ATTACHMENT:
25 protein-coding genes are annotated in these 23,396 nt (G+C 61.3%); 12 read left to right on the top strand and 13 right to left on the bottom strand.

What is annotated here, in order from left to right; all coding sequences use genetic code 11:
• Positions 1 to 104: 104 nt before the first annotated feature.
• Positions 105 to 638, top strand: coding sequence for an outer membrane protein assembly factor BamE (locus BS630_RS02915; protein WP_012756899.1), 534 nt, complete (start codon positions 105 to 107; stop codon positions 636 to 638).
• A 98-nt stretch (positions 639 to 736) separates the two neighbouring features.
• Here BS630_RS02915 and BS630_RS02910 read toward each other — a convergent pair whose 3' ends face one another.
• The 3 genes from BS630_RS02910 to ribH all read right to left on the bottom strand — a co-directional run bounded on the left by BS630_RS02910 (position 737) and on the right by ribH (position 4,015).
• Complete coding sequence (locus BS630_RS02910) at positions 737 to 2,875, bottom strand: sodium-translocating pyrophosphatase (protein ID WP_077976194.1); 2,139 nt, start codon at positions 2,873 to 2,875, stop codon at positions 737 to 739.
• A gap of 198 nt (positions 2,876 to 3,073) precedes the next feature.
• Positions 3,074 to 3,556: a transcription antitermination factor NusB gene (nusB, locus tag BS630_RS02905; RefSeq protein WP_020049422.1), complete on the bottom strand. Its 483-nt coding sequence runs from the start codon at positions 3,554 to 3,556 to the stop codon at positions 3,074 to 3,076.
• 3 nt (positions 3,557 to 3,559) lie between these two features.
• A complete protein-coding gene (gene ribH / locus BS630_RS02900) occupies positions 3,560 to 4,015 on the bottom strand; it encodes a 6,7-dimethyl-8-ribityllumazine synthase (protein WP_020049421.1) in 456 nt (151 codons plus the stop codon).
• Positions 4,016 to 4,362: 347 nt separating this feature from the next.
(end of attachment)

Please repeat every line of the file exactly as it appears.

25 protein-coding genes are annotated in these 23,396 nt (G+C 61.3%); 12 read left to right on the top strand and 13 right to left on the bottom strand.

What is annotated here, in order from left to right; all coding sequences use genetic code 11:
• Positions 1 to 104: 104 nt before the first annotated feature.
• Positions 105 to 638, top strand: coding sequence for an outer membrane protein assembly factor BamE (locus BS630_RS02915; protein WP_012756899.1), 534 nt, complete (start codon positions 105 to 107; stop codon positions 636 to 638).
• A 98-nt stretch (positions 639 to 736) separates the two neighbouring features.
• Here BS630_RS02915 and BS630_RS02910 read toward each other — a convergent pair whose 3' ends face one another.
• The 3 genes from BS630_RS02910 to ribH all read right to left on the bottom strand — a co-directional run bounded on the left by BS630_RS02910 (position 737) and on the right by ribH (position 4,015).
• Complete coding sequence (locus BS630_RS02910) at positions 737 to 2,875, bottom strand: sodium-translocating pyrophosphatase (protein ID WP_077976194.1); 2,139 nt, start codon at positions 2,873 to 2,875, stop codon at positions 737 to 739.
• A gap of 198 nt (positions 2,876 to 3,073) precedes the next feature.
• Positions 3,074 to 3,556: a transcription antitermination factor NusB gene (nusB, locus tag BS630_RS02905; RefSeq protein WP_020049422.1), complete on the bottom strand. Its 483-nt coding sequence runs from the start codon at positions 3,554 to 3,556 to the stop codon at positions 3,074 to 3,076.
• 3 nt (positions 3,557 to 3,559) lie between these two features.
• A complete protein-coding gene (gene ribH / locus BS630_RS02900) occupies positions 3,560 to 4,015 on the bottom strand; it encodes a 6,7-dimethyl-8-ribityllumazine synthase (protein WP_020049421.1) in 456 nt (151 codons plus the stop codon).
• Positions 4,016 to 4,362: 347 nt separating this feature from the next.